Attracting Millennials to Manufacturing

Published on: November 8, 2019

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These days it’s clear that manufacturing is not an industry often sought after by the millennial generation. But why is that and what can employers do to encourage this younger generation to take a step in the industry’s direction?

It has been found that while 71% of those over the age of 55 find manufacturing to be very important, between the ages of 18 to 34 only 45% of people felt the same way. The root problem of the industry’s gap comes from misconceptions about what manufacturing work entails. Many still imagine repetitive work on assembly lines as a true indication of that market. As baby boomers are retiring at an alarming rate, companies must make the necessary adjustments to attract the millennial work force.

The first step in combating these stereotypes is by debunking myths surrounding manufacturing careers. For example, manufacturing has the highest average wages of private sector industries ($81,289) and the highest tenure for workers (9.7 years). These provide opportunities to alter the public perception of industry careers as a whole. Another option some companies are encouraging is manufacturing tours. Whether it’s a science class or scouts, encouraging students to see firsthand how operations are run, they can grasp a better understanding of the opportunities available and offset the misconceptions often heard.

Opportunities are learning are another great avenue to bring millennials on board. Internships can be offered at the high school or college level, which can assist in closing the gap between students and the manufacturing industry. Apprenticeships and certification programs are another tool that allows entry level staff a foot in the door for a career with great growth potential.

Millennials are often categorized as a generation that is constantly seeking growth within their careers. The idea of staying in one place never satiates the younger generation and therefore, presenting growth opportunities is crucial to both attracting new talent as well as maintaining proficient staff members. Be sure not to imply positions are static with little to no room to advance. Instead, be sure to highlight what potential career paths may be available to those who enter the industry.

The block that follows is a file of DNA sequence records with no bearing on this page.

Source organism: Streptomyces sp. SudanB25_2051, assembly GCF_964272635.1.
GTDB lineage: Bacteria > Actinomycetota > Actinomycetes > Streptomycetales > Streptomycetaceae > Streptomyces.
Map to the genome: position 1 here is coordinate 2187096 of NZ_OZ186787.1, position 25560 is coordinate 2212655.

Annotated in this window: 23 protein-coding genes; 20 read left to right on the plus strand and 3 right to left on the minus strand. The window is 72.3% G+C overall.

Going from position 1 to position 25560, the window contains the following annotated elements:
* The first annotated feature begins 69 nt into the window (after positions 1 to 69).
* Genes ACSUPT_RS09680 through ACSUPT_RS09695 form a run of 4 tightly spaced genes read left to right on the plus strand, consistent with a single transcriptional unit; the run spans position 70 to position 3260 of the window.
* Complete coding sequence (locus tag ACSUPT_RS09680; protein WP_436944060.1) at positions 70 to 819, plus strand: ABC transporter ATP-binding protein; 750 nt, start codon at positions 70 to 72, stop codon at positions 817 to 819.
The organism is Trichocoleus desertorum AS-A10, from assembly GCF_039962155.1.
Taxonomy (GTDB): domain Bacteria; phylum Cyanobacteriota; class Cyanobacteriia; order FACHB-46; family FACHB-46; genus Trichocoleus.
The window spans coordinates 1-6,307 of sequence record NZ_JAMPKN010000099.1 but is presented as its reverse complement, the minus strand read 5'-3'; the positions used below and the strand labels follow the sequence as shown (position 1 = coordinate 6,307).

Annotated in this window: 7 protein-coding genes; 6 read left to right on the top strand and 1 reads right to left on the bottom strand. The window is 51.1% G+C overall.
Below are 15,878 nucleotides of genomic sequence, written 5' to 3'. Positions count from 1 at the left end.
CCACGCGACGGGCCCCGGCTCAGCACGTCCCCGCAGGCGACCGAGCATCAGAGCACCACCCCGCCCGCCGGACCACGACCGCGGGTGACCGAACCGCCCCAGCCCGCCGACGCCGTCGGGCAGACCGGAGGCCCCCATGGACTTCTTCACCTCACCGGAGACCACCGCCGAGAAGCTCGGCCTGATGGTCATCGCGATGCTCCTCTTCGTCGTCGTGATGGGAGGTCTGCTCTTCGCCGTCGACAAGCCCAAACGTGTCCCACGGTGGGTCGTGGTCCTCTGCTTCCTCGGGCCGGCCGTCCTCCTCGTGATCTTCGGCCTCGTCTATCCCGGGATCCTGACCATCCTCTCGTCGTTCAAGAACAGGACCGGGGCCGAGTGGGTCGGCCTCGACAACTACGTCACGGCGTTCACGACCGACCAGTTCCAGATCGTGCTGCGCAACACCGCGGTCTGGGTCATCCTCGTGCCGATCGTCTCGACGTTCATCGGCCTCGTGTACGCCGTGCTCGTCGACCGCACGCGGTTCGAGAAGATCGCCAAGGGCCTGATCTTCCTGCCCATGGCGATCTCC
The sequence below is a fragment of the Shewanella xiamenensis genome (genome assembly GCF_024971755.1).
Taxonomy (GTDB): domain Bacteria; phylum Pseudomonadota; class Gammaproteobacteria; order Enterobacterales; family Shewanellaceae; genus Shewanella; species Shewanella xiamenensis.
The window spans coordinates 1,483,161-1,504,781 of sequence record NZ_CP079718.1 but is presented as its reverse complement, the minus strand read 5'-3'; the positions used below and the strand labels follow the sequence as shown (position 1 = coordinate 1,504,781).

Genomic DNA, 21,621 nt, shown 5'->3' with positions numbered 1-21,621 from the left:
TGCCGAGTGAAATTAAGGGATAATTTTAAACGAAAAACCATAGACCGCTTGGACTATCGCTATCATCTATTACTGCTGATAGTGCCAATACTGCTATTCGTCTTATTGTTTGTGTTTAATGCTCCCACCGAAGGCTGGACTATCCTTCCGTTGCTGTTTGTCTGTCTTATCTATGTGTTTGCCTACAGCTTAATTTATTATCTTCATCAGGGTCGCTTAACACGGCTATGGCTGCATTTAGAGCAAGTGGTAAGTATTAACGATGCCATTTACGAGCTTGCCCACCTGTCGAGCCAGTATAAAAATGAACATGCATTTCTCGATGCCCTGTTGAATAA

Last but not least, highlight advancing technologies that are driving the industry. Millennials grew up with technology and find interest in markets that allow their technical knowledge to be put to good use. Review strategies your company has or will be putting into place utilizing the technological advancements consistently made within the industry.

 

Bloom, Leslie. “Millennials and Manufacturing: Eight Tips to Attract and Train a 21st Century Workforce.” IndustryWeek, 11 Sept. 2018, https://www.industryweek.com/talent/millennials-and-manufacturing-eight-tips-attract-and-train-21st-century-workforce.
Miller, Abigail. “Why Can’t Manufacturing Sell Itself to Millennials?” IndustryWeek, 11 Oct. 2019, https://www.industryweek.com/talent/why-can-t-manufacturing-sell-itself-millennials?fbclid=IwAR1HW_RO_7ivzyfBonmjcIphZ__zvO-YAbTbq6aEtsNiOm1dF9O511Gch7k.
Page, Rachel. “Untapped Potential: Why Aren’t Millennials Working in Manufacturing? -.” North American Signs, 25 June 2019, https://www.northamericansigns.com/millennials-manufacturing/.

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